A good question is never answered. It is not a bolt to be tightened into place but a seed to be planted and to bear more seed toward the hope of greening the landscape of the idea. John Ciardi
Mark Henryson
Ranch Hand

Joined: Jul 11, 2005
Posts: 200

Inheritance is possible yes. Whether your constructor is private or not. You only inherit your super classes public and protected methods, not your super classes construstors. And if your super class is not a singleton, then anyone can instantiate your super class only, not your singleton. Your singleton will have it's own instance of its super class.


Correct me if I am wrong, inheritance is possible in singleton class, only if the singleton class should not be a super class. A singleton class can inherit from the super class public and protected methods.
Kedar Dravid
Ranch Hand

Joined: May 28, 2004
Posts: 333
BTW, it helps if you override the clone method in your Singleton class.
Steve Morrow
Ranch Hand

Joined: May 22, 2003
Posts: 657

Inheritance is possible yes. Whether your constructor is private or not.
Perhaps I'm missing something, but if a class only has private constructors, how are you going to extend it? Can you provide a compileable example of a class that extends the following?
Steve Morrow
Ranch Hand

Joined: May 22, 2003
Posts: 657

Correct me if I am wrong, inheritance is possible in singleton class, only if the singleton class should not be a super class.
Inheritance should not be allowed of a Singleton. It wouldn't be a Singleton if clients could instantiate a bunch of new subtypes.
Niyas Ahmed Sheikh
Ranch Hand

Joined: Jun 15, 2005
Posts: 129

The Singleton pattern has several advantages over the "static class" pattern. First, a singleton can extend classes and implement interfaces, while a static class cannot (well, it can extend classes, but it does not inherit their instance members). A singleton can be initialized lazily or asynchronously while a static class is generally initialized when it is first loaded. A sinlgeton class can be extended and it's methods overidden.
Perhaps the most important advantage, though, is that singletons can be handled polymorphically without forcing their users to assume that there is only one instance. For instance, assume you have a Configuration class that holds some global configs. Methods that use this configuration information may be defined as:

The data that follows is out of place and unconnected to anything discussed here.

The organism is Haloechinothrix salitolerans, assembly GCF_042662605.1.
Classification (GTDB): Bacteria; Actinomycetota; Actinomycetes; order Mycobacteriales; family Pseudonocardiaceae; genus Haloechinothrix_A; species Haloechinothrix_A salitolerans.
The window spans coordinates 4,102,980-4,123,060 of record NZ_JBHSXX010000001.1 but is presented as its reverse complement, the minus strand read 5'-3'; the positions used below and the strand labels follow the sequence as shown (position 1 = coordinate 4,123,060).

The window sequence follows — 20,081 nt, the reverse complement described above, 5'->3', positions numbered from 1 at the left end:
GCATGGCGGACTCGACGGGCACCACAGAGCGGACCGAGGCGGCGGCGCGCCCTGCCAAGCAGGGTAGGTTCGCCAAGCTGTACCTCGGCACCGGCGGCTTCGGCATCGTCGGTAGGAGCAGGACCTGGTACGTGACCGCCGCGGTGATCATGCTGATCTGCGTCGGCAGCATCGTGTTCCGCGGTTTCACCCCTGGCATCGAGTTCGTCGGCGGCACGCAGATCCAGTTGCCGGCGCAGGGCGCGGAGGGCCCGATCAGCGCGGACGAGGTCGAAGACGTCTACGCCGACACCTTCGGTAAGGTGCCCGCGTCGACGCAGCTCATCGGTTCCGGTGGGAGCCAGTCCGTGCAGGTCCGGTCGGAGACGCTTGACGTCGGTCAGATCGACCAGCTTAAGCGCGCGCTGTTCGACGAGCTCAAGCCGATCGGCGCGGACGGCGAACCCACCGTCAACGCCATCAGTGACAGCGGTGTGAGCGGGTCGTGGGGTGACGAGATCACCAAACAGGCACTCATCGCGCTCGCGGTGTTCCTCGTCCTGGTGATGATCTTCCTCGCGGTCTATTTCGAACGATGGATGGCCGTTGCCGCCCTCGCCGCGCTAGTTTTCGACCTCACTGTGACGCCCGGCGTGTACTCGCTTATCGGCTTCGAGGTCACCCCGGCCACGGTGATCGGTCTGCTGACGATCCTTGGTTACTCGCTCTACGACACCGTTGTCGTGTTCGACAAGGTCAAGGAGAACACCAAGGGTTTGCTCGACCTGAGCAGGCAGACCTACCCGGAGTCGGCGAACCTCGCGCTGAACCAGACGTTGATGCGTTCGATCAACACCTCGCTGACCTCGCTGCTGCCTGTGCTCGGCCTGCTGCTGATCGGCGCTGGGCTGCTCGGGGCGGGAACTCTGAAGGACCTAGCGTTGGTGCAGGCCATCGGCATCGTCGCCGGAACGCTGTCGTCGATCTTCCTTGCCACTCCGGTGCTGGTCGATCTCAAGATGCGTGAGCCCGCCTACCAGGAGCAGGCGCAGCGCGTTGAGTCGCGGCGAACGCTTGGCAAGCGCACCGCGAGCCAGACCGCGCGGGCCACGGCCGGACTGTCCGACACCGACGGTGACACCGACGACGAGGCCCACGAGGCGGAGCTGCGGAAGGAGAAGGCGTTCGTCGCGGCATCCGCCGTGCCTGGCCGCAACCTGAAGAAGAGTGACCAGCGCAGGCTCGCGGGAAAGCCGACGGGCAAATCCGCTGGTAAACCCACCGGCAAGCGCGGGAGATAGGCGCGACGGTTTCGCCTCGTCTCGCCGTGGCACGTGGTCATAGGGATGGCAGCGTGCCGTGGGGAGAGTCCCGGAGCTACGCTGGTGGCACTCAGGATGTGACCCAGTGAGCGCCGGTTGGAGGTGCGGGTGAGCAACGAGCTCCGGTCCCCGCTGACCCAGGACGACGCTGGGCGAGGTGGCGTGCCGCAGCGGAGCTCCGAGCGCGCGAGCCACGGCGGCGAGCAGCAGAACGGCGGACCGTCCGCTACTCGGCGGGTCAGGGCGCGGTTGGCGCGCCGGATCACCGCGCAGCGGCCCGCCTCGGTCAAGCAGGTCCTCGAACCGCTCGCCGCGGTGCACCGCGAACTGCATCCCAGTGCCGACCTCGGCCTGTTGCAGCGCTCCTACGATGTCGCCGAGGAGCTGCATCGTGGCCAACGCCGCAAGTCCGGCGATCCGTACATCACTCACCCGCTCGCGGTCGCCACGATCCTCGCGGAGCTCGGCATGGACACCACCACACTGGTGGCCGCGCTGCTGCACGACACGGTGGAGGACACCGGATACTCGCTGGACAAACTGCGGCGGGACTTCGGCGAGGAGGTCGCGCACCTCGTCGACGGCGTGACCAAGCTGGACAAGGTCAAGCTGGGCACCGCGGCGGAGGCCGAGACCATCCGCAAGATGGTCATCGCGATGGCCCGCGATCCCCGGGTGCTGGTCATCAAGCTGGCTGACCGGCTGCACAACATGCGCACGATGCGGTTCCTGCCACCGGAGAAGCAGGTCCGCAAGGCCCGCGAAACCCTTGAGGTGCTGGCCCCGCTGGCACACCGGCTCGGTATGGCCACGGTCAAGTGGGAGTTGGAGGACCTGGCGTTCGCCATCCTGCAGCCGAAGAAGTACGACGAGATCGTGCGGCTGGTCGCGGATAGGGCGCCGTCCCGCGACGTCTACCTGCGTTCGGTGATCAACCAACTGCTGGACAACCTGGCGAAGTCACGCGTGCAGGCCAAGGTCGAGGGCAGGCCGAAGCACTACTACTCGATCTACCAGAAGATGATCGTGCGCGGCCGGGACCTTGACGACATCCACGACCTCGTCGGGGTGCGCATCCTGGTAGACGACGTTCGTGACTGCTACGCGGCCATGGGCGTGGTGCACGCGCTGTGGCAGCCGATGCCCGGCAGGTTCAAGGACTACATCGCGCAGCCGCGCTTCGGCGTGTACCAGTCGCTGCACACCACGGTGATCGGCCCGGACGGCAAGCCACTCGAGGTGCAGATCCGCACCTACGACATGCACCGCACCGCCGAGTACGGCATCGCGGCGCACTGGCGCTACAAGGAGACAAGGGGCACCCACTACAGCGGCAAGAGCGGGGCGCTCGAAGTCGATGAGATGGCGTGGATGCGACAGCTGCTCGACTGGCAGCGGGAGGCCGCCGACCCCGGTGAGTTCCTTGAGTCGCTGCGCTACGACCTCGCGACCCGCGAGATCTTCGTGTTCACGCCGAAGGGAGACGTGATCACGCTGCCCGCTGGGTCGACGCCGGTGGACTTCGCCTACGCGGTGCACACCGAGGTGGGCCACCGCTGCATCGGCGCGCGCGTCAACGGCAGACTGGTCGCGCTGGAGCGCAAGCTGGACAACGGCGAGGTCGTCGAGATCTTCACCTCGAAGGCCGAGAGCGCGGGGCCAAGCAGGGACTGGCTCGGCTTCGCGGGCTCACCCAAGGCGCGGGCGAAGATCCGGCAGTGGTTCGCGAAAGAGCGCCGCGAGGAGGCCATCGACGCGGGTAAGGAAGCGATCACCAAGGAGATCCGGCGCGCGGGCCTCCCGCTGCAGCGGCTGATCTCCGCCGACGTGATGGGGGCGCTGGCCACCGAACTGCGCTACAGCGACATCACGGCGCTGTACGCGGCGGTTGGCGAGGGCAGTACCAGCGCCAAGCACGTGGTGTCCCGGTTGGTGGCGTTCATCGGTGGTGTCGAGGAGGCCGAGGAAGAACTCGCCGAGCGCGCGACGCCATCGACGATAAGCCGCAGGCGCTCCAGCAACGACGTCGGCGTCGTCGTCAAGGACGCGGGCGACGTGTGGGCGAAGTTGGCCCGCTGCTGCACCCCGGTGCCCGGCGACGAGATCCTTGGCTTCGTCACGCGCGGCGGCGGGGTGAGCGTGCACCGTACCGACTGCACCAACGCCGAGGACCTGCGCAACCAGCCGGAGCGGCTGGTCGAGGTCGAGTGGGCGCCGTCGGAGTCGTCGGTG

public void doSomething(Configuration config) {...}

When you start writing your system you may have only one global instance, so you make Configuration a singleton. But at some later point you may want to support more than one configuration set. Maybe you'd want to allow the user to load a Configuration object from and external file or or programmaticaly create his own (this happened in my code several times). Provided that the classes or methods that use a configuration object allow the user to pass his own instance, most of your code need not be aware of the "global" nature of the class and is therefore more flexible.


Whether inheritance is possible in Singleton. If so, please give example codings. The above quotes is taken from theserverside.com in the answer section for the question "How singleton class is differ from static class?"
Darryl Nortje
Ranch Hand

Joined: Jun 11, 2002
Posts: 140
What I meant by inheritance is possible with singleton is that the singleton can inherit from it's super class. Because your constructor is private you cannot create a class that extends your singleton. Because of the implicit call to super() in your constructor.

sorry for the misunderstanding.
Stan James
(instanceof Sidekick)
Ranch Hand

Joined: Jan 29, 2003
Posts: 8791
There are other mechanisms to control a singleton besides a private constructor. See if this makes sense:

Note the packages and visibility modifiers. The Tester class cannot see the PrivateOne class so it can never create one. Try importing and creating one to see. The Accessor can create any implementation of PublicInterface it likes. You can use inheritance freely from PrivateOne or anything else since all you have to do is implement a simple interface!

(I did a little post-testing editing to clean up a couple signatures. Lemme know if it doesn't really compile!)
[ July 28, 2005: Message edited by: Stan James ]
 
 
subject: Singleton Question